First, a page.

It is just a ten minute walk, if that, from the Hafodty stone circle. From the stone circle walk north east following the footpath, take the next left turn and follow that one to llyn Y Wrach, the Lake of the Witch. When the lake ends look up and right, in a hollow on the hillside is this easy to miss ring cairn. I say easy to miss, it's not, but Coflein do have the grid reference off a bit.
The last of this afternoons trio of unknown but surely should be known sites, the threatening clouds have long gone, the sun is going down behind Foel Lus or an immediate neighbour, I've only just found it in time before it goes dark. Cofleins error in pin pointing the site have cost me dearly, I failed completely to find it first time back in December, and now it seems I'm not going to find this time either, only a gorse covered bank with one stone is all I've found, I don't think that is it. I'm about to give up for a second time when I spot some stones on the hill side above the path that goes by the Llyn. I thought that was the house platform that the map says is up there somewhere. I decide that it's not far up to it so I scamper up the slope, for the view more than any expectancy that they are the ring cairn. But, I'm amazed to find that the few stones I could see from below turn out to be the ring cairn, and it's a good one. Gobsmacked, infuriated, giddy with the moment of discovery and utterly knackered I sit up hill of the ring and take in it's full form.
The ring cairn is best appreciated at its south west side where the stones stand proud of the ground and there is an obvious gap for an entrance. The stones on the east side have possibly been buried by the slow slide of soil from the hillside right next to the ring of stones. It is in a somewhat strange place, perched above the valley floor in a hollow but below a rocky outcrop and more hills, it sits in a small amphitheatre which in turn sits in a bigger one. It's all very curious.
More curious is the layout of the stones, the ring has a double skin of large stones laid on edge, with cairn material filling the void between inner and outer ring of stones, a bit like Carnedd Y season less than five miles south west. But much more like the Blaewearie ring cairn far away in Northumberland.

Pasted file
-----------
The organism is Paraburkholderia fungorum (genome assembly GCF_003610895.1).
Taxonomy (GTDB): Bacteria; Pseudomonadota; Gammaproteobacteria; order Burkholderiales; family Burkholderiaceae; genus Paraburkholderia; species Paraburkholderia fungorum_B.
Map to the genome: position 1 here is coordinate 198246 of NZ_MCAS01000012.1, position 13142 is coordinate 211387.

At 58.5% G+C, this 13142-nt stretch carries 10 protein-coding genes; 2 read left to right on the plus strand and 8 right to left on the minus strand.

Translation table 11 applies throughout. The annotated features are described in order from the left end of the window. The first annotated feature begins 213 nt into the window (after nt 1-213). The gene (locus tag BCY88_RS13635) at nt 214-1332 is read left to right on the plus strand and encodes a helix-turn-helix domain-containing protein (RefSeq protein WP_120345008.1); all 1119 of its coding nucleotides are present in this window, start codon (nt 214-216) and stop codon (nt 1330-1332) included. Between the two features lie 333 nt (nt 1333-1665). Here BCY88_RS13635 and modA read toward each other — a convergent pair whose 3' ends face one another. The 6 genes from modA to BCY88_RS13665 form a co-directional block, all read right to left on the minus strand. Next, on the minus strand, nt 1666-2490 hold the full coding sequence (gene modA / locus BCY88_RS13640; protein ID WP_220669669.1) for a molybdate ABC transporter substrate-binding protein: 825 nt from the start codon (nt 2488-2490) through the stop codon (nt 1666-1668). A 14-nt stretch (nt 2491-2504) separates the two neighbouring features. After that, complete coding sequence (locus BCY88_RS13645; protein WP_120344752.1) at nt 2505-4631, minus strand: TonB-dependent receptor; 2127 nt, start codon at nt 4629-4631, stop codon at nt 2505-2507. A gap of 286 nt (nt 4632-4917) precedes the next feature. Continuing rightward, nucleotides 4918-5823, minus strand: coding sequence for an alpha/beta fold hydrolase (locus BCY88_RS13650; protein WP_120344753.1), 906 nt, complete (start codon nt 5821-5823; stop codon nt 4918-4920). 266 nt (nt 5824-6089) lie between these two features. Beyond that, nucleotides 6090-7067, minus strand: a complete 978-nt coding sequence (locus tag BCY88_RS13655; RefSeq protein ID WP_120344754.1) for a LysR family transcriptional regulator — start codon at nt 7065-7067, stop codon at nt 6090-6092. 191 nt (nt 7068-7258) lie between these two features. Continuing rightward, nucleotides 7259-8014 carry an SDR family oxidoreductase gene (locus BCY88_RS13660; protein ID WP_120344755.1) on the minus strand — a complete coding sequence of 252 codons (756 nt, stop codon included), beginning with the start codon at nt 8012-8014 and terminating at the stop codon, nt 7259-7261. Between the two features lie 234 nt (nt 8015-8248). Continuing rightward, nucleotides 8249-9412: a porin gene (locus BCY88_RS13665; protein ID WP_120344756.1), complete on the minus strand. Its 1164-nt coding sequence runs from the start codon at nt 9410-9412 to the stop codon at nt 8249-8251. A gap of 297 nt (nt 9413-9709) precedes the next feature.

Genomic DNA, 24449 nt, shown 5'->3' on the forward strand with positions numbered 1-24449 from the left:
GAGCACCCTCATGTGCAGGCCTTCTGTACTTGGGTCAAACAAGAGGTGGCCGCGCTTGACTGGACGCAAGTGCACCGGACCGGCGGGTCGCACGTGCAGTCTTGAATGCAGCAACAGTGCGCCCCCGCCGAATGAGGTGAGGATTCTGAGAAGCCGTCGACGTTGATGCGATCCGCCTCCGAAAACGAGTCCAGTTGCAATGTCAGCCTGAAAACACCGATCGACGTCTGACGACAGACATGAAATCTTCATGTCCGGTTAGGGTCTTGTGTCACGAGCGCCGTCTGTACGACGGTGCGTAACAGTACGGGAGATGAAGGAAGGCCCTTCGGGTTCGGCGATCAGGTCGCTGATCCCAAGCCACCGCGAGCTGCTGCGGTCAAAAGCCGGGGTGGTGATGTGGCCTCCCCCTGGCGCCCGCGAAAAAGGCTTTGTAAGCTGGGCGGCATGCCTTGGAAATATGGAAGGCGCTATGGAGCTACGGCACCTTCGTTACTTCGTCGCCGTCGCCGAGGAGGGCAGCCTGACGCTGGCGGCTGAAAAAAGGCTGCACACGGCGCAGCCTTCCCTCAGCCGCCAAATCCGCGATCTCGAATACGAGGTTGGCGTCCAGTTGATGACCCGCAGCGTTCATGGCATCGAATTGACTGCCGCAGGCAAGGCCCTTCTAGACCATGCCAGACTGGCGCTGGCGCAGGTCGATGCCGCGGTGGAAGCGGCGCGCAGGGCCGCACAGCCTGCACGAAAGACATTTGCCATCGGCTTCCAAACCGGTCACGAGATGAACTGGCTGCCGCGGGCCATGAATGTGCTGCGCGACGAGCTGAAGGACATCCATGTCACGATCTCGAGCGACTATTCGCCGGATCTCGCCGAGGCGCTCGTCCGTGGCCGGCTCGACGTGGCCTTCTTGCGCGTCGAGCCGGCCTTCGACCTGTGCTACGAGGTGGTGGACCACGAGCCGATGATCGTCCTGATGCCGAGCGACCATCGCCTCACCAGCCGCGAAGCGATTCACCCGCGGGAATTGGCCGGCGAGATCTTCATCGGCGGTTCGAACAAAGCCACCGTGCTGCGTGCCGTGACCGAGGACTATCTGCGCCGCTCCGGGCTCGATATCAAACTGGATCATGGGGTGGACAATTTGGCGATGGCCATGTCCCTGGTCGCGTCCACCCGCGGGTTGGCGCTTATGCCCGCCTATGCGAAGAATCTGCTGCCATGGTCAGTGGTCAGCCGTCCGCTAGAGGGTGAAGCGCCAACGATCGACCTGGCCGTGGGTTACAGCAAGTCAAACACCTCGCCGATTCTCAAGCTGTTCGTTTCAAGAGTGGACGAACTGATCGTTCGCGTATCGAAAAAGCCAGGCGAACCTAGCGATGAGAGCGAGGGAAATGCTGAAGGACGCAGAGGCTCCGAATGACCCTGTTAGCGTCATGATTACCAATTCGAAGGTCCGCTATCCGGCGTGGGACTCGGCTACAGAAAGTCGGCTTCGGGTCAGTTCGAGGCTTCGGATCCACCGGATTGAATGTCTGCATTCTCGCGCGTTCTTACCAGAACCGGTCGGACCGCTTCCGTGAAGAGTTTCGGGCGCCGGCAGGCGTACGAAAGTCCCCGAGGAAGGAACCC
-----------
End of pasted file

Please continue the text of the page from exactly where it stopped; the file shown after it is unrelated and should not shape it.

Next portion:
But I've spent too long looking in the wrong place and now the sun has definitely gone down and darkness encroaches, it is sadly time to run round like an idiot trying to get pictures in the half dark. On my way back I climb up the hill opposite the ring and looking down I wonder why I didn't cotton on to the sites true location earlier. I've stood here before and looked upon it, but without, "the knowledge" it's just another nice North Walean view.
By the time I reach the car it is pretty dark, but looking to the mountains their vale of low cloud has drifted away and revealed a smattering of snow on the higher peaks, the snow does not come below Drum.
Did you know....... That Snowdonia at night is completely free of cloud and it never rains, saving it for our daytime. Probably.
It's been a long time coming has this, there's so many sites to see and frankly I just don't get as many chances to get out like this as I once did. I can remember getting out stone hunting at least three times a week, no weather too dismal, any time of day or night, no where too far, always throwing caution to the wind. Not any more. So, when everything comes together, sunshine, money and free time in the right place, it is exceedingly gratifying.
I parked by the 12th century church of St Celynnin, put me boots on, slung my camera over my shoulder left my window wound down and walked off across the field to the church.Oops.